BACKGROUND: In the Diabetes Control and Complications Trial (DCCT, 1993) tight diabetes control (HbA1c <7%) was associated with significantly less microvascular complications compared to 'conventionally' treated type 1 patients.
AIM: To assess the effectiveness of a dedicated young-adult type 1 diabetes clinic in achieving HbA1c levels <7% between 1991 and 2001.
DESIGN: Retrospective review of case-notes.
METHODS: All patients who attended the clinic in the first six years (1991 to 1996) were studied. All were offered at least two appointments per year. Case-notes were reviewed up to December 2001.
RESULTS: We treated 386 type 1 patients (59.8% male, mean age 28.7 years, mean duration diabetes 9.5 years). After a mean follow-up of 7.7 years, 261 (67.6%) had attended in the past 2 years, 22 (5.8%) were known to have died, 11 (2.8%) had transferred to another clinic and 92 (23.8%) had repeatedly failed to attend appointments for 2 years. Over 11 years, the total mean (SD) HbA1c was 9.19% (1.3). Only 3.4% of patients achieved an average HbA1c of <7% during the study period, and 80% of patients had average HbA1c levels of >8%.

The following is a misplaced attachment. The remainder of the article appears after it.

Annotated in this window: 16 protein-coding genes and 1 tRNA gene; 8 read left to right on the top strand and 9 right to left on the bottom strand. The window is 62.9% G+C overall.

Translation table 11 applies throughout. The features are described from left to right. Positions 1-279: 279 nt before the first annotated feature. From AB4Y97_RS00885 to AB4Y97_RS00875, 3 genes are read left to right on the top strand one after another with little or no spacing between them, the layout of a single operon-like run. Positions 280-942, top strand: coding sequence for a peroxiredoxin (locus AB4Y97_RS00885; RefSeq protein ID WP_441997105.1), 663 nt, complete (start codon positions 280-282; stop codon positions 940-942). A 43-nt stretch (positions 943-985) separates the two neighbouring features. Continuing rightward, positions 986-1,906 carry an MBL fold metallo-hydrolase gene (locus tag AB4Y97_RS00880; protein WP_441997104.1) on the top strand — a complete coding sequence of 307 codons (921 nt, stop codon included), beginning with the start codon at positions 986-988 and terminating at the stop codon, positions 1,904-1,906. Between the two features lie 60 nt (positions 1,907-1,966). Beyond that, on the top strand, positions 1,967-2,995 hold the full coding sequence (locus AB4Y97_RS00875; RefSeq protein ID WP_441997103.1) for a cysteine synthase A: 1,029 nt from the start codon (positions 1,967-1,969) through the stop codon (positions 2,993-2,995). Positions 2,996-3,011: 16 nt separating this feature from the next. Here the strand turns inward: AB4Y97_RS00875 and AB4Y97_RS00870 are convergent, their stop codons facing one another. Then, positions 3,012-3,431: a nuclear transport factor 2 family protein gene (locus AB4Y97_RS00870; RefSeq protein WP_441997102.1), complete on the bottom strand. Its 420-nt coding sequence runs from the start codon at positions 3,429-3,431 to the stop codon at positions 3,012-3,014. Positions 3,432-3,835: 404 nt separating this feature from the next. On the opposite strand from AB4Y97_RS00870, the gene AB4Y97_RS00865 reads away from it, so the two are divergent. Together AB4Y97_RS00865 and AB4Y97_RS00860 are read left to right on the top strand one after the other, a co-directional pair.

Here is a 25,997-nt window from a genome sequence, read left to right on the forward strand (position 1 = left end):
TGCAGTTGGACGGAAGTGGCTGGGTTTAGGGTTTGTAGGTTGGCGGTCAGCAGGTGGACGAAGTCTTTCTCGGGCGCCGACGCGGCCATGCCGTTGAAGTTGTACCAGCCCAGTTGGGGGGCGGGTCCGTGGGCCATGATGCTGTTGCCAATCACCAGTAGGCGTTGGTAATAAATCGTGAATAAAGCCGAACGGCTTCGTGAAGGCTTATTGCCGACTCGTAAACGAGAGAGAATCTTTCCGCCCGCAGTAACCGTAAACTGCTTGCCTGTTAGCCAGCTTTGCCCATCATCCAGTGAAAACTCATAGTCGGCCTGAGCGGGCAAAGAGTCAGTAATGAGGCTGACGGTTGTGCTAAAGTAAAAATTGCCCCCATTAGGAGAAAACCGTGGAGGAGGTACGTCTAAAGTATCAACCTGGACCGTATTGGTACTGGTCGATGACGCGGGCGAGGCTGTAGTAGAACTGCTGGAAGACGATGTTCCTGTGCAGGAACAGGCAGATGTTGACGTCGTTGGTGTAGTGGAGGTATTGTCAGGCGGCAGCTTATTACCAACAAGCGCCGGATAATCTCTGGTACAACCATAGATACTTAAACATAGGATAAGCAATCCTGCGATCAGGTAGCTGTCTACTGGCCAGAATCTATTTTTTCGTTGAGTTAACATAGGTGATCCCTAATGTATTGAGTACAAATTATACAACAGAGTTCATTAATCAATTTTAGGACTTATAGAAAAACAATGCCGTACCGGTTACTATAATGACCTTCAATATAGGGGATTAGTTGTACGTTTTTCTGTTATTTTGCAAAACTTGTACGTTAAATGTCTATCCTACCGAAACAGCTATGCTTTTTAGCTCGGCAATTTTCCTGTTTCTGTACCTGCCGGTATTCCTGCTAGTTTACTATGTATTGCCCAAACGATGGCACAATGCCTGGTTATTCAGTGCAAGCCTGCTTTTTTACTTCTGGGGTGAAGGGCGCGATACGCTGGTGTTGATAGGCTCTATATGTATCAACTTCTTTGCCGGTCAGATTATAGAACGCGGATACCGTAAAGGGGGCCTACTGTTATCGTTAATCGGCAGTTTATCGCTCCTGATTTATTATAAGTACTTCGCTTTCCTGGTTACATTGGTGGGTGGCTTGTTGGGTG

DISCUSSION: Despite regular specialist physician, specialist diabetes nurse and dietician input, encouragement of multiple daily insulin injections and repeatedly following-up failed appointments (including home visits), fewer than 1:20 patients achieved the DCCT target of mean HbA1c <7%. Tight diabetes control is rare in a routine clinic setting.
|Number of pages||6|
|Journal||QJM - Monthly Journal of the Association of Physicians|
|Early online date||1 Sep 2004|
|Publication status||Published - Sep 2004|
- Diabetes Mellitus, Type 1/blood
- Diabetic Angiopathies/blood
- Diabetic Ketoacidosis/diagnosis
- Glycated Hemoglobin A/analysis
- Insulin/administration & dosage
- Patient Compliance
- Retrospective Studies
- Time Factors